Save with Generic Epi-Pens

Each year, starting school brings both excitement and dread for me.

I’m excited because the boys get to back to school for year and get a world-class education :) But, the dread that comes along with that is completing all of the required doctor forms. If your child is 100% healthy, consider yourself lucky that you don’t have to complete school forms that nearly cause carpel tunnel, especially when your kids have health issues.

I’m not complaining (well, sort of) because we are VERY fortunate to live in a district that has a school nurse on site. With our boys allergies and asthma, this is a blessing and truly helps to eliminate more missed school days since she can administer breathing treatments, inhalers, and Epi-Pens. Although, Since T’s in 6th grade now and I still visit school if he needs a breathing treatment. What can I say, Mom’s the best nurse!

Luckily, we have never needed to administer an Epi-Pen (knock on wood). But, we always ensure that the school has one on-hand (as should any parent whose children has allergies. I’m not a doctor, nor do I pretend to play one, but allergies are serious business you don’t mess with). We also have to ensure we have one with us at all times. This can add up quickly with co-pays when you figure out all the places you need to be safe and carry an Epi-Pen to have on hand for an unfortunate accident.

Prescription co-pays vary on insurance companies. Our co-pay is $15 for generic meds, which is average. But, with Epi-Pens, we had to pay the brand name co-pay since there wasn’t a generic option. That was $100 for two Epi-Pens. Considering how many we needed to have for school, home, etc, it adds up.

Until this year!

I was SO ecstatic to find out that generic Epi-Pens are now available! I tweeted about this several weeks ago in case you saw that conversation. Whenever I drop off the prescriptions for the Epi’s, I always ask the pharmacy tech to check the expiration dates in the store. When she pulled out the box to check the expiration, I asked her if that was correct since it was different. She then said it was generic and I said Hallelujah!!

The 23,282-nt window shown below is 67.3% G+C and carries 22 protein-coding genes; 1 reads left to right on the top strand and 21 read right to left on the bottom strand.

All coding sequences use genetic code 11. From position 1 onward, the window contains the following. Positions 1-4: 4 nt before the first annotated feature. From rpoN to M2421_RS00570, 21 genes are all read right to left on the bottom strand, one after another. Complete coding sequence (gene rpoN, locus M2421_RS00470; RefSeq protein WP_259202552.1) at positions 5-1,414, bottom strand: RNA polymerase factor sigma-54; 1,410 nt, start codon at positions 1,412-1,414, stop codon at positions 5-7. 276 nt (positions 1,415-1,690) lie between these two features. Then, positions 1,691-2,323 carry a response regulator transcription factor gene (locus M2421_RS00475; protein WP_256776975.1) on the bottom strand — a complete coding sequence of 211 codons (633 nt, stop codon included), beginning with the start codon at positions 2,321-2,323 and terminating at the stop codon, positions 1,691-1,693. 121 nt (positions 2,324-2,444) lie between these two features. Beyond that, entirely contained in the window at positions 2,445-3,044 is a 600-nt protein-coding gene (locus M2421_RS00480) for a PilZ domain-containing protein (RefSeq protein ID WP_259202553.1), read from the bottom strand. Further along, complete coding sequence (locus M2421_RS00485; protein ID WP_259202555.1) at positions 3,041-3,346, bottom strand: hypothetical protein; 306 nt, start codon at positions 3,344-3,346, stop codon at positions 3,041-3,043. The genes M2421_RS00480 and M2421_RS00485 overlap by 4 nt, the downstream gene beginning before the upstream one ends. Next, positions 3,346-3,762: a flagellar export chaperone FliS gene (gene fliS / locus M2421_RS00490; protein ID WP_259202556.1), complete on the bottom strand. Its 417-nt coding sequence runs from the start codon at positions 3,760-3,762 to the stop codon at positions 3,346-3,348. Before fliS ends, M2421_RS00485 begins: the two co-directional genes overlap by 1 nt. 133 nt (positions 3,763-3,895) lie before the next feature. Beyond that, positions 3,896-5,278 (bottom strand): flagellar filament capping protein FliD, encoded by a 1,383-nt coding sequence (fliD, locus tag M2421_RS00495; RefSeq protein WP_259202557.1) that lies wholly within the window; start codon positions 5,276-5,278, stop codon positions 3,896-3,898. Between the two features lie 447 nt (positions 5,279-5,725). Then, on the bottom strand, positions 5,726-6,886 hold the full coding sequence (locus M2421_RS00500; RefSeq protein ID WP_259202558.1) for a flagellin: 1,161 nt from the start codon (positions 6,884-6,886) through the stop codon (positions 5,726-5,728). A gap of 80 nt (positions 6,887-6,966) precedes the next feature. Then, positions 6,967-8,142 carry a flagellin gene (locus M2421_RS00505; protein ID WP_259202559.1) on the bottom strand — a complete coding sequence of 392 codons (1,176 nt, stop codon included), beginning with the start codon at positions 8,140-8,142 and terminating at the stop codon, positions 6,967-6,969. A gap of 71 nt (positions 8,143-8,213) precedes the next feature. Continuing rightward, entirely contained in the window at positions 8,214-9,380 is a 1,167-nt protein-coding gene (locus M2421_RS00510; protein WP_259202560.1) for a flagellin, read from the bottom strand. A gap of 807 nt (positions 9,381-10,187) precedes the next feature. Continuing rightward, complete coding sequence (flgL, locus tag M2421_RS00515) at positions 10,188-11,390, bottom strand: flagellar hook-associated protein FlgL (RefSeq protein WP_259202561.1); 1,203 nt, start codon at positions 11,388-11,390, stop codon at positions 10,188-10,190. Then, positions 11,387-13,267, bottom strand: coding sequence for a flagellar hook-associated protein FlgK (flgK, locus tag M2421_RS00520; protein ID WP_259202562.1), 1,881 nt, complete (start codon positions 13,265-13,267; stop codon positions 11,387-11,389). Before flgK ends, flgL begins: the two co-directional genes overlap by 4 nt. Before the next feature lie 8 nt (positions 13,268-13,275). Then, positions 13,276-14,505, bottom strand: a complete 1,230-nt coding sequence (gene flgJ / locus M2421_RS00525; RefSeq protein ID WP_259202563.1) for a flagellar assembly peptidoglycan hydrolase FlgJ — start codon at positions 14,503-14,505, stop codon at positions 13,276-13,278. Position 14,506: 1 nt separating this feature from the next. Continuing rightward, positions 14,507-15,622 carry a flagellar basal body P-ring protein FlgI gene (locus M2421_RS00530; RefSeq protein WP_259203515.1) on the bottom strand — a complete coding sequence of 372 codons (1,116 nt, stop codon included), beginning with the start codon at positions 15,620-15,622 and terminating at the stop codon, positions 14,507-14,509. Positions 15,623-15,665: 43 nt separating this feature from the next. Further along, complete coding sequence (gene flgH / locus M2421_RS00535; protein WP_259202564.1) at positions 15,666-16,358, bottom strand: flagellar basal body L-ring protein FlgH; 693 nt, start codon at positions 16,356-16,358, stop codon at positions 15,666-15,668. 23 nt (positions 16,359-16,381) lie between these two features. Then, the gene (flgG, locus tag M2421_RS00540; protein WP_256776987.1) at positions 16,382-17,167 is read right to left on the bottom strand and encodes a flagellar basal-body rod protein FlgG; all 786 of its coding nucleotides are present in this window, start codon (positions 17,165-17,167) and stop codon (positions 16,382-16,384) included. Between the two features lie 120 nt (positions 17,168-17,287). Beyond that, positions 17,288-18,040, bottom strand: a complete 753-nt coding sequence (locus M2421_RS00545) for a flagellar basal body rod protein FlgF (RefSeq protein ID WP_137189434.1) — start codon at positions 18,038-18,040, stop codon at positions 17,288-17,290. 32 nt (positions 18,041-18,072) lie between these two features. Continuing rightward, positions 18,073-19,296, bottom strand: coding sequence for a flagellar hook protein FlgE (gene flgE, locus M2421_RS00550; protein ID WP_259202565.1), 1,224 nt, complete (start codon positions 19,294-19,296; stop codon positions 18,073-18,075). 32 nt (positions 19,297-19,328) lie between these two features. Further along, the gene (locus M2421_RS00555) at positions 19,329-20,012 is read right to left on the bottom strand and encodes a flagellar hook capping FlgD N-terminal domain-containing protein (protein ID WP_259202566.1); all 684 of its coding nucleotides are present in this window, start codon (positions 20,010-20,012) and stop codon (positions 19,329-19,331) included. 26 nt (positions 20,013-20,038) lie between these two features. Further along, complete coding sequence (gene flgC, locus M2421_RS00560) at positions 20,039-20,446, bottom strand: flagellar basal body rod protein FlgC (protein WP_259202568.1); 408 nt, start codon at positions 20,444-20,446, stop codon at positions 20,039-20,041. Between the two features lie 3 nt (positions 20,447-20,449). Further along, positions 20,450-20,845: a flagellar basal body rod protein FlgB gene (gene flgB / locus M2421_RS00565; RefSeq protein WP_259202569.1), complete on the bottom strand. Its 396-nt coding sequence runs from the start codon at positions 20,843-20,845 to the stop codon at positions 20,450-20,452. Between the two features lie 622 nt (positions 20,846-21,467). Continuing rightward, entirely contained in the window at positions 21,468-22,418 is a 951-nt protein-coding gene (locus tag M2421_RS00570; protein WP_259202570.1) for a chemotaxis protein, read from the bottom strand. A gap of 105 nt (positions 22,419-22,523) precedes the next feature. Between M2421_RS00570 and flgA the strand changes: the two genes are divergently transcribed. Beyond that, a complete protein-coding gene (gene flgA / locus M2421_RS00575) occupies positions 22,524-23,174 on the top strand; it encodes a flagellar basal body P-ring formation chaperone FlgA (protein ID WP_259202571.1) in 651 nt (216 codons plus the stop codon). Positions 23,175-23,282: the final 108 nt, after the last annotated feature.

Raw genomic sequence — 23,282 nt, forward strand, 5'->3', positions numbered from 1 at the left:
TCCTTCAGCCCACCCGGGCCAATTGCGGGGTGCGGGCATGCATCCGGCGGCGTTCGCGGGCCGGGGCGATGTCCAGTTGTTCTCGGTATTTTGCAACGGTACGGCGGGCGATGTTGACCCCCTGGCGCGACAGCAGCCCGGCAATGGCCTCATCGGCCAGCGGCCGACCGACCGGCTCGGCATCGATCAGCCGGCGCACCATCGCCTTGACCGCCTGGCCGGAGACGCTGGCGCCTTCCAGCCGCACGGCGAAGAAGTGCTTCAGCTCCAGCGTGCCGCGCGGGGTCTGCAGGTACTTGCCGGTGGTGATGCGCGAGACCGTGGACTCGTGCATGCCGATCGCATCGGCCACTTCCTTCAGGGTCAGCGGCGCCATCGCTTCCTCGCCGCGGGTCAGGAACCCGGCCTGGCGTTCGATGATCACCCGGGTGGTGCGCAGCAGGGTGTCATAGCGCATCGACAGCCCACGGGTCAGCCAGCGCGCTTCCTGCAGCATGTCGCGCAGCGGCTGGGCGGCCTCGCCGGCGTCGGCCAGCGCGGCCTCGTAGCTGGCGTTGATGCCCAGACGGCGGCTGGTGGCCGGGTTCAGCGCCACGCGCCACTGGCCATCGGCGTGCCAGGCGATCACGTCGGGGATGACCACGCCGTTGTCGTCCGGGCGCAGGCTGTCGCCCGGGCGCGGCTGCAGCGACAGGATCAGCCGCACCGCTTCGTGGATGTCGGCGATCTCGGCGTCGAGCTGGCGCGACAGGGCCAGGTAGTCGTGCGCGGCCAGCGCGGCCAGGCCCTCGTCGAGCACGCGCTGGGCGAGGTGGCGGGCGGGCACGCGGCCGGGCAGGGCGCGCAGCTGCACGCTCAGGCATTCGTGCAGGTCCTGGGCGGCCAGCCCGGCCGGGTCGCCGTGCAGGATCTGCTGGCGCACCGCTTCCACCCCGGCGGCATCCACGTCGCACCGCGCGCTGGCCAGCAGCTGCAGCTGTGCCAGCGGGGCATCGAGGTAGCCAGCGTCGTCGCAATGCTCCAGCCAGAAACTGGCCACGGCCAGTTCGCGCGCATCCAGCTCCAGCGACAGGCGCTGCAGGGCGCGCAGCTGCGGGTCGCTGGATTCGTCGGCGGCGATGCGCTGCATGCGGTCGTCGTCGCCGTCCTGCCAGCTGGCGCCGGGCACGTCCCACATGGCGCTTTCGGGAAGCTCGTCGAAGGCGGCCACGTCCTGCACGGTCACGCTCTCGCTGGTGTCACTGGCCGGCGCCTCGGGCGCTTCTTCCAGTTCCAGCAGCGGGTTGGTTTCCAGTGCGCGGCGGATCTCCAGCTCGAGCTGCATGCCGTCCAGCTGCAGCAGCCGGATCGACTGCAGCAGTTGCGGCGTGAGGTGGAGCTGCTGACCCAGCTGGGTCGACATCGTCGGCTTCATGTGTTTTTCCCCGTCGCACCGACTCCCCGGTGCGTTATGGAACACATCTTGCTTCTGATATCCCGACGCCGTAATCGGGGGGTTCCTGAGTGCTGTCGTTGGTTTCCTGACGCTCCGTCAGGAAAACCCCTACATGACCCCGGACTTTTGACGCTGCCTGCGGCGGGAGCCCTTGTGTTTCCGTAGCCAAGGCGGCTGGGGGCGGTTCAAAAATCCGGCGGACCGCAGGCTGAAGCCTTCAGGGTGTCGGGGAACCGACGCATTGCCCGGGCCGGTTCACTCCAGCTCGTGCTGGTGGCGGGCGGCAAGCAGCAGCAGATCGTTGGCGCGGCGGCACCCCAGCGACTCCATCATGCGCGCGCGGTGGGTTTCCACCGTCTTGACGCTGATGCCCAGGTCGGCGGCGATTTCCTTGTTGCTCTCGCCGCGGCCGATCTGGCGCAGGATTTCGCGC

I wasn’t sure if they made Epi-Pen Jr’s since I was so excited I forgot to ask. However, weeks later I found out because Andon now needs one too (oh, allergies are a beautiful thing I tell ya…NOT). T uses an adult size Epi since he makes the weight cut off. Obviously, Andon can’t do that. So, I get his prescription filled for an Epi-Jr (smaller dose) and they had generic available for the Epi-Jr as well!!

We always paid $100 each year for our Epi-Pens. Those typically lasted for an entire school year. In the grand scheme of things, it’s not truly a huge deal. But with back to school time and shopping for necessities (albeit, purchasing all school required items less expensive), it was a nice surprise to our budget!

This year, we paid $30 for both boys which is for four Epi-Pens!

By the way, if you need Epi-Pens, I STRONGLY encourage always verifying the expiration dates before you pay and take your prescription. Make sure they are close to a year from the date of your purchase. When I first started getting these for T, I never knew to look and would get some that expired within months.

As a side note regarding the expiration dates on the Epi-Pens (and other drugs). To be in compliance with all State Laws (in Ohio, I assume everywhere else), the school should not have expired meds on file. With a high co-pay as we have, and an expiration date within months of the start of school, the short expiration date for just a few months was money down the drain. I had to purchase new Epi-Pens before the end of the school year knowing that he would not likely need to use those either! So, definitely check the expiration dates. Just do not pay before you check as most pharmacies will not accept prescriptions back once you’ve taken it.

As any parent would, regardless of the cost, we would and will buy these year after year and pray that we never have to use them! At least now with a generic form available, we can feel some relief in knowing that the kids are protected and we are saving a little too!

Please consult your doc before choosing generic as the best option for your medical care. We have always purchased generic whenever they have been available and our doctors have not instructed otherwise. Purchasing generic medications are a way to save as well.

Do you have family members who need Epi-Pens? Will you consider the Generic version?

Read some more on how we saved on Health Care – $7,000 was worth the call!

by Savings Lifestyle: Andrea on September 22, 2010

4 Comments

  • Kathy f - September 22, 2010 @ 9:37 am
    1

    We do not buy the generic. Our doctor does not feel comfortable with them yet, and some of them have a slightly different method of use than the original Epi-pen. This could cause a delay in treatment that could be life-threatening.
    You’re lucky to have the $100 copay! We paid $145 this year for a dual pack, and as you said, it sits in the nurse’s office all year until I pick it up in June. At least the younger guy outgrew his egg allergy so we only had to buy one set of Epi’s for the older guy.

  • Cathy @ Chief Family Officer - September 22, 2010 @ 10:24 pm
    2

    My copay has been reasonable ($15 I think) but this is great news – thanks for sharing, Andrea!. I appreciate Kathy F’s word of caution too, and will check with the pediatrician when we get our next prescription.

  • KAREN COLLINS - June 12, 2014 @ 5:35 pm
    3

    Where do you find a generic? I have the same problem with my insurance, but there is no generic listed and i have to have the Adult Epipen, which costs upwards of $175.00 or more.

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